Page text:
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1982 Movie Reviews – Amityville II: The Possession and Yes, Giorgio

by Sean P. Aune | September 24, 2022September 24, 2022 10:30 am EDT

Welcome to an exciting year-long project here at The Nerdy. 1982 was an exciting year for films giving us a lot of films that would go on to be beloved favorites and cult classics. It was also the start to a major shift in cultural and societal norms, and some of those still reverberate to this day.


We’re going to pick and choose which movies we hit, but right now the list stands at nearly four dozen.

Yes, we’re insane, but 1982 was that great of a year for film.

The articles will come out – in most cases – on the same day the films hit theaters in 1982 so that it is their true 40th anniversary. All films are also watched again for the purposes of these reviews and are not being done from memory. In some cases, it truly will be the first time we’ve seen them.

This time around, it’s September 24, 1982, and we’re off to see Amityville II: The Possession and Yes, Giorgio!

Quick side note: Since we launched this series this year, we’ve discovered that Vintage Video Podcast is doing the exact same project with two differences: First, it’s audio (naturally), and second, they are doing every major film. We’ve listened to numerous episodes and it’s fun checking off their thoughts against my own. Check them out over at Vintage Video Podcast.

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Amityville II: The Possession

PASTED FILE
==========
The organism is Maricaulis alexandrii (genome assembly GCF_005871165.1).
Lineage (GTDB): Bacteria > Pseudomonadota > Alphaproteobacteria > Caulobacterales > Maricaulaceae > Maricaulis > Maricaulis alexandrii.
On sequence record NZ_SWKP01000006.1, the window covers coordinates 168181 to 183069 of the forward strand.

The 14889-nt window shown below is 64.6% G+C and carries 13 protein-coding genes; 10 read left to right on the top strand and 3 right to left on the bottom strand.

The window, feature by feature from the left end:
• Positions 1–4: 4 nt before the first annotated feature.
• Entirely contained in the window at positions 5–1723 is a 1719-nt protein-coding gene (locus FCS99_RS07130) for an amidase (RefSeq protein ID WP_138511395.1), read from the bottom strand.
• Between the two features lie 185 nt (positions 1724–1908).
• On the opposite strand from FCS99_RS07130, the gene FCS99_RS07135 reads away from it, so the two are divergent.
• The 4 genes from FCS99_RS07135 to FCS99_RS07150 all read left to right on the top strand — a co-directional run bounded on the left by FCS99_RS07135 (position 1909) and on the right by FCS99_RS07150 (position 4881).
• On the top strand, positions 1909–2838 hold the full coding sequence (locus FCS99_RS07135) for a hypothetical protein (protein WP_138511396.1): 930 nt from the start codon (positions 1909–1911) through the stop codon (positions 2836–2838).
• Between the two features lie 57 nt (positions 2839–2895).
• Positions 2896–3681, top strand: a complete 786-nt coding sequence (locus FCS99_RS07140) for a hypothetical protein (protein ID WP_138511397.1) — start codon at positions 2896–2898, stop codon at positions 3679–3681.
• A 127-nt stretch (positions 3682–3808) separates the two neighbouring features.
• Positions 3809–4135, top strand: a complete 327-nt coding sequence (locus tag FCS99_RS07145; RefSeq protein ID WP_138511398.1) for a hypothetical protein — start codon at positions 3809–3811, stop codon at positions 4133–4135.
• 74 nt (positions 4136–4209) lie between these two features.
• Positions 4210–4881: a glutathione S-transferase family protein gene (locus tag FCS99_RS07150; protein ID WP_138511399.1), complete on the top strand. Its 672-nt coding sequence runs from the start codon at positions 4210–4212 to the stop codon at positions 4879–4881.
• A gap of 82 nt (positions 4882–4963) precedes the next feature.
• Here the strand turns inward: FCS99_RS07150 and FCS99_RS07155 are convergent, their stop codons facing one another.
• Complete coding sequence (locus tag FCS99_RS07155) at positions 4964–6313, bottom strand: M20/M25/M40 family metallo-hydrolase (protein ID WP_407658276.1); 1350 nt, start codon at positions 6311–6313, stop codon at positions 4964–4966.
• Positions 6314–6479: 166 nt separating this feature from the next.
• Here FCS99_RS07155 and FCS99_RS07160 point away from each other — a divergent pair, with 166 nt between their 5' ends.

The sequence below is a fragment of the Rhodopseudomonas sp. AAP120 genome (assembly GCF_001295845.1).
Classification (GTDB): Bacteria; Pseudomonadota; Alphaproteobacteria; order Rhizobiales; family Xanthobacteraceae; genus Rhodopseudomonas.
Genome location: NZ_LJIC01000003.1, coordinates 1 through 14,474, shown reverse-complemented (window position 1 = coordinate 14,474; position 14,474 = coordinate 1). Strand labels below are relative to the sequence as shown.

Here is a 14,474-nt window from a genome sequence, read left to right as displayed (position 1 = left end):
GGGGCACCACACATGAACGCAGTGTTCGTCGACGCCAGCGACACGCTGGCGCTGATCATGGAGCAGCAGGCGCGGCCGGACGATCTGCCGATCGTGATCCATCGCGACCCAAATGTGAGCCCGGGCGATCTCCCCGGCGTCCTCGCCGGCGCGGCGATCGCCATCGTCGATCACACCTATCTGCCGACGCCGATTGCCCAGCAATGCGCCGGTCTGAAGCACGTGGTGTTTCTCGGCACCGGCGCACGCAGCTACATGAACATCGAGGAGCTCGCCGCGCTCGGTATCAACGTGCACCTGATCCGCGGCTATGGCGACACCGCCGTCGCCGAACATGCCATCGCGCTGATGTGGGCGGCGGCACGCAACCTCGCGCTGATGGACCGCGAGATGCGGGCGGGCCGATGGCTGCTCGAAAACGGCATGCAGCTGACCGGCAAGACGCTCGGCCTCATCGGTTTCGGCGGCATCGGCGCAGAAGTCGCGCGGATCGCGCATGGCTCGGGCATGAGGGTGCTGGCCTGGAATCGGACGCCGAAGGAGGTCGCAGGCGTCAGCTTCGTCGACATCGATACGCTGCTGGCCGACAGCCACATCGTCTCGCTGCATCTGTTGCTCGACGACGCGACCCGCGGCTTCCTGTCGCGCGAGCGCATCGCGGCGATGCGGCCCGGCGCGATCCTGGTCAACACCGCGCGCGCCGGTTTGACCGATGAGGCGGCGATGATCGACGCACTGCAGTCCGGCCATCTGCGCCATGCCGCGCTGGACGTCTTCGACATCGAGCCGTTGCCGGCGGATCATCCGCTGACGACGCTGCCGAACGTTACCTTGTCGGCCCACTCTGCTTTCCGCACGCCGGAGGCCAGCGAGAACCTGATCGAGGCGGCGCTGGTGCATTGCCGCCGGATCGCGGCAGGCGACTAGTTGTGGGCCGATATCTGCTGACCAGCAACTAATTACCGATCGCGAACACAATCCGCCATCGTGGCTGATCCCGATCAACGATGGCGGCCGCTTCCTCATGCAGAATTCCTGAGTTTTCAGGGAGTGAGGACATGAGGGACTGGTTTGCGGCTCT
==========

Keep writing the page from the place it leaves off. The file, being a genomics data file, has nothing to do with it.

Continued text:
Amityville II – The Possession takes place in the same house as the original film, but that is about where the similarities end.

A new family moves into the infamous house from the first film and things almost immediately begin to go wrong for them. The teenage son is clearly beginning to feel the impacts of the house and quickly starts to act out towards the family.

While The Amityville Horror told a fairly original story, the follow-up feels like a generic haunted house/possession film that brings nothing original to the table. It doesn’t ever feel like it’s filled with tension as the first film at least had everyone in the house experiencing issues. This one just focuses on the one family member, and by the time the rest of them realize something is wrong it’s too late for anyone to stop him.

If you’re looking for a generic as can be horror film, this should be fine for you. But prepare to be very underwhelmed.

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Yes, Giorgio

Someone decided Luciano Pavarotti should star in a movie. Whomever that person was has inflicted great pain on the world.

Yes, Giorgio sees Pavarotti starring as the great opera singer “Giorgio Fini.” I put that in quotes because he’s just playing himself. Although married, he has ‘private’ life, and his wife has hers. And this leads to him falling for a doctor who helps him with a vocal emergency that turns out to just be mental block.

The rest of the film is just one excuse after another for Pavarotti to either sing or to show some supercilious “Look what I can do because I am worshipped as a god!” moment. ‘Come, lets jump in a hot air balloon and go off to my friends vineyard… or lets take over this Chinese couple’s house and have them be nothing but servants to our lust despite them being my friends!’

Pavarotti can’t act, and I’m just going to say it, I don’t think he was that great of a singer either. And putting up with nearly two hours of him doing two things you really don’t want to watch him do was more than enough. Thank you.

1982 Movie Reviews will return on Oct. 1 with Hey Good Lookin’ and My Favorite Year!

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Sean P. Aune

Sean Aune has been a pop culture aficionado since before there was even a term for pop culture. From the time his father brought home Amazing